Our next case is another update concerning tribunal procedure (cheers/groans), this time focusing on the electrifying, high-octane world of limitation dates. For those of you who aren’t familiar with how limitation works for employment tribunal claims, much of the background law is summarised in our previous update of DHL v Fazackerley.

The question in this case is:

If an employee misinterprets their dismissal date, is it reasonable for them to use this date and issue in an employment tribunal claim after their limitation period has expired?

Mr Brophy, the Claimant, worked as a meter installer for Lowry Beck Services Ltd, the Respondent. The Respondent provides meter services for utility companies. The Claimant suffered from severe dyslexia which impacted his ability to process information unless it was confirmed in writing. The Claimant often allowed his brother, Michael, to carry out important tasks on his behalf.

The Respondent received a complaint from a customer about the Claimant’s conduct. Disciplinary proceedings ensued and the Claimant was subsequently dismissed verbally by telephone on 29th June. This decision was confirmed in writing by a letter dated 4th July. The letter stated the dismissal took effect from 29th June.

The Claimant wished to challenge his dismissal, and, due to his disability, passed the letter onto his brother. The Claimant’s brother had no legal qualifications but did have a friend who did. The brother erroneously interpreted the letter to mean that the Claimant was dismissed on 4th July.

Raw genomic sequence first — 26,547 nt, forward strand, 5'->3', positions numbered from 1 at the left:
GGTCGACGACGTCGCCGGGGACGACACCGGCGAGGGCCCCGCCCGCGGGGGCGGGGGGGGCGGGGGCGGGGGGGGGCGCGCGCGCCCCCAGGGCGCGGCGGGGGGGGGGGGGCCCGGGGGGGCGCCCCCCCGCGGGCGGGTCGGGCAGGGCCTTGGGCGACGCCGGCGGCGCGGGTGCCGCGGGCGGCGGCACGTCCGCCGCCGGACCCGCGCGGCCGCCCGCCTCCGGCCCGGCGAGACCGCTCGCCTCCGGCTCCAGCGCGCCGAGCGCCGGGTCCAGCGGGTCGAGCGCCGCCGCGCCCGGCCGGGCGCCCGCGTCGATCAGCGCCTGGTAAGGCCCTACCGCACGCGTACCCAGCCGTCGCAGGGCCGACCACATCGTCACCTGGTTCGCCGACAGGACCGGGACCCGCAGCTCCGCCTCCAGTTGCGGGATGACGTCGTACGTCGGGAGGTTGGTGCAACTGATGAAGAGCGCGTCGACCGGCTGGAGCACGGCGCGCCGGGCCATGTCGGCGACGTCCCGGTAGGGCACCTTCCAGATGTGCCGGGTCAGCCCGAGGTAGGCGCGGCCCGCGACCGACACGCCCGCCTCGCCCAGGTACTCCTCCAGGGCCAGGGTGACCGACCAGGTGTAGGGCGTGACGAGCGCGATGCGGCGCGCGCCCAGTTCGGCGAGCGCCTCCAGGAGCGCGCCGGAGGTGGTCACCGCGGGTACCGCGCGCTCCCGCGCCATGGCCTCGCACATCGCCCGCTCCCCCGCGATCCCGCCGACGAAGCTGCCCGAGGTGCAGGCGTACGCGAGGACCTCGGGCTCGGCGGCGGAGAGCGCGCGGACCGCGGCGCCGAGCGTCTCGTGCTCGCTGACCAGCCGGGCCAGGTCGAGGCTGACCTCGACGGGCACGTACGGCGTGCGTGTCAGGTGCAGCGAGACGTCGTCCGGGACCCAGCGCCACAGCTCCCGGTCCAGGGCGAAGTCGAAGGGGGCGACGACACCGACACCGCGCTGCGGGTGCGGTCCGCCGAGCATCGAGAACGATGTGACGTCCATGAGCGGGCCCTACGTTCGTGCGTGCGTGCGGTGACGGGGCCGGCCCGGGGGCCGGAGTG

The Claimant’s brother used this incorrect date when writing to the Respondent. He also contacted his legally qualified friend who informed him that the limitation period would end in early October based on a July dismissal date.

The Claimant’s brother then commenced ACAS Early Conciliation on 30th September. This was two days late based on the Claimant’s actual dismissal date but three days before the misinterpreted limitation period ended.

The Early Conciliation certificate was issued on 13th November and the Claimant’s brother lodged an ET claim on 5th December. The Respondent argued that the claim was issued out of time and should not be allowed to proceed.

At a preliminary hearing the Employment Tribunal held that the Claimant was dismissed on 29th June. However, the ET held it was not reasonably practicable for the Claimant to submit his claim on time due to his dyslexia and his brother’s genuine belief that the Claimant was dismissed in July.

The Respondent appealed but the EAT rejected the appeal. The Claimant struggled to retain information so the call to dismiss on 29th June might not have been properly processed. The Claimant’s brother was not legally qualified and genuinely believed the date of the dismissal letter was the date of dismissal. Therefore, it was reasonable for the Claimant to bring the claim out of time.

The takeaway point:

In this case yes, a misinterpreted dismissal date was not enough to time bar the claim. However, in this case the Claimant was disabled and deferred decision making to his brother, who was not legally qualified. Employees in different circumstances might not be afforded the same leeway.

This is another example of the Employment Tribunal allowing litigants in person/litigants represented by lay people the benefit of the doubt. As such, HR professionals dealing with self-represented employees should be wary that their mistakes will understandably not be dealt with as severely.

It is also worth noting that the Respondent could have rectified the brother’s mistake after his letter to the Respondent and/or during ACAS Early Conciliation. Had they done this then perhaps the time and cost of a preliminary hearing could have been avoided.